When I was in the AA Program, I found my passion for writing. I took every opportunity to write, so much so that Dr. de Kramer, my anthropology professor, had to send back my final paper twice because it exceeded the page limit. I was encouraged to pursue my passion for poetry by Dr. Teague, my professor and mentor, so much so that I was able to give a spoken-word performance at the annual art showcase and submit my poems, which would later be published in the Spring 2020 Train River Poetry anthology.
I hit the road with a few friends and professors to the University of Maryland to attend the SLCE Conference, during which I bonded with my professors and new friends and learned about how I can involve myself in community activities. I was nominated for many opportunities, including peer mentoring, fellowships, work studies, internships, and even poetry performances. I’m currently involved in an independent study where I research closely the history of Wilmington and the progress of the Delaware Center for Justice since the 1920s.
See, despite popular belief, Wilmington is not just some city where the University of Delaware dumps its below-average students, as I had been told. It’s the birthplace of art, activism, politics, history, and excellence. The Associate in Arts Program is not a camp full of second-rate professors, inadequate courses, and careless students. The professors — who are organized, experienced, educated, structured, and encouraging, no matter how brutally honest their advice may be — are amazing at what they do. Their courses are planned effectively and efficiently and framed around the city of Wilmington so that we not only learn about the subject matter but also learn how it can be applied to the outside world.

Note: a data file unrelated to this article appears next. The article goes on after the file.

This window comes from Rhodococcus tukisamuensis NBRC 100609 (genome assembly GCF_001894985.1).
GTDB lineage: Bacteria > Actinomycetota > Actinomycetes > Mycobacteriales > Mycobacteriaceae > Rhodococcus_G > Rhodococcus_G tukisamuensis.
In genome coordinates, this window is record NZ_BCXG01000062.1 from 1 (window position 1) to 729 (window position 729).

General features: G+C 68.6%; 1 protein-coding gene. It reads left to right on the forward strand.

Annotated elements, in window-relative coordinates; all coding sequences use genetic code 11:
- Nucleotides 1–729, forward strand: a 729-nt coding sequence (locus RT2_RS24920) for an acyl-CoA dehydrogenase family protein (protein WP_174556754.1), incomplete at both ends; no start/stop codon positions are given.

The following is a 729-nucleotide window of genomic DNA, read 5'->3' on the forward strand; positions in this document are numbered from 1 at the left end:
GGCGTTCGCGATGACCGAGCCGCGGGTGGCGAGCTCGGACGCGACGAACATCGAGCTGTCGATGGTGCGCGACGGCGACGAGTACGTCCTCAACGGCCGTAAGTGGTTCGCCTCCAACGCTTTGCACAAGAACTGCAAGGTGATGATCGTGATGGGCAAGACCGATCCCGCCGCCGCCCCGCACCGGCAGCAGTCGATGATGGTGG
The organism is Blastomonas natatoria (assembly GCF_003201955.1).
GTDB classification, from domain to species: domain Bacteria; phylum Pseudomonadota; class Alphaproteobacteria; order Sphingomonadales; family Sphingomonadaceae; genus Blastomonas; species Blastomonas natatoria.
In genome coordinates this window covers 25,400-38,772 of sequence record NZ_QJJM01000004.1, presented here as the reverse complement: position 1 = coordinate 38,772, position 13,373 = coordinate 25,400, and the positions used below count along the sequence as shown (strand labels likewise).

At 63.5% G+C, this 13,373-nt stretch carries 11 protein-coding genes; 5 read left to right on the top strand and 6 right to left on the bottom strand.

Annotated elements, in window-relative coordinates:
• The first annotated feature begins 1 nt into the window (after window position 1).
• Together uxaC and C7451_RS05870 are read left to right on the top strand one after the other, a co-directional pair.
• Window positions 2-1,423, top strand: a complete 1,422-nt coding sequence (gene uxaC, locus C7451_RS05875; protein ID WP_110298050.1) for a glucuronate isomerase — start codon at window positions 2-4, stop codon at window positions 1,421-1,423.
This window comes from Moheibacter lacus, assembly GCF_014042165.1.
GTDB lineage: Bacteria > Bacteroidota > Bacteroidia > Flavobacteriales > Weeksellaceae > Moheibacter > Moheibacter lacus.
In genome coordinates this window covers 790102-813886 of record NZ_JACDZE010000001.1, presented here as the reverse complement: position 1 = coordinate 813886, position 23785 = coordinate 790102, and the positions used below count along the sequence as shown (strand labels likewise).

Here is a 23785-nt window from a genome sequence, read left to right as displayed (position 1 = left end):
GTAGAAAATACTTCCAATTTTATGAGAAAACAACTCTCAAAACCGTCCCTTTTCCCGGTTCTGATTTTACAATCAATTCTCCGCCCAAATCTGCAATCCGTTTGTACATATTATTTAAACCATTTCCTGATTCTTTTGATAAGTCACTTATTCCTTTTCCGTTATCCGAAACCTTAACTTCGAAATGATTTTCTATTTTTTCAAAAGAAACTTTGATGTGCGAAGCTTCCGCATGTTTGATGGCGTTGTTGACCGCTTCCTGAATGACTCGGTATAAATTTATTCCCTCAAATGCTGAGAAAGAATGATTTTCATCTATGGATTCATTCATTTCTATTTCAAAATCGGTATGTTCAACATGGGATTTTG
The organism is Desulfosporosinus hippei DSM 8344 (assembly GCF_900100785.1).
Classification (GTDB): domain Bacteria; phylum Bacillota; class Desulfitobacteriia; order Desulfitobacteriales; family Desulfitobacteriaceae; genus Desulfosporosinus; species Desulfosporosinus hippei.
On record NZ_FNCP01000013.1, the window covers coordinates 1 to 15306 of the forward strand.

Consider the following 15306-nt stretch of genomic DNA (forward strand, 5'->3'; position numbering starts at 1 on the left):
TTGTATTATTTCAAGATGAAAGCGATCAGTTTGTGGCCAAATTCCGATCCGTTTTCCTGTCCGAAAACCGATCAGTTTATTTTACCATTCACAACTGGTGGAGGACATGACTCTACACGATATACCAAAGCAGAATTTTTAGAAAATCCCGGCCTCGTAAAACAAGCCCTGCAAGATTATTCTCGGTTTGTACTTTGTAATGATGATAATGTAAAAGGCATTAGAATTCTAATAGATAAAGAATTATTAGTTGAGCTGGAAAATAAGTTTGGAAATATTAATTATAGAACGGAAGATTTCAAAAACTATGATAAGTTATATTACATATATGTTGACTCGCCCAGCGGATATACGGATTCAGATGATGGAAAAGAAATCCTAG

From learning the science of beekeeping at the YWCA, to anthropology at Rodney Square, to English at the Creative Vision Factory, to Criminal Justice at DCJ, the Associate in Arts Program was much more than the threatening image once presented to me. And for as long as I breathe, while I move forward, I will continue to defend its true image and purpose: No, I’m not a high school failure. No, I'm not poor or mentally unstable. No, I did not miss out on a true college experience. I got the best one I could’ve asked for, and the only thing I regret is not realizing it soon enough so that I could soak in every experience and opportunity.
It’s sad to have had my last semester in the city cut short and to realize that my graduation ceremony from this program will probably never take place. But I stand, proudly, as an 18-year-old rising junior at UD and an Associate in Arts Program graduate.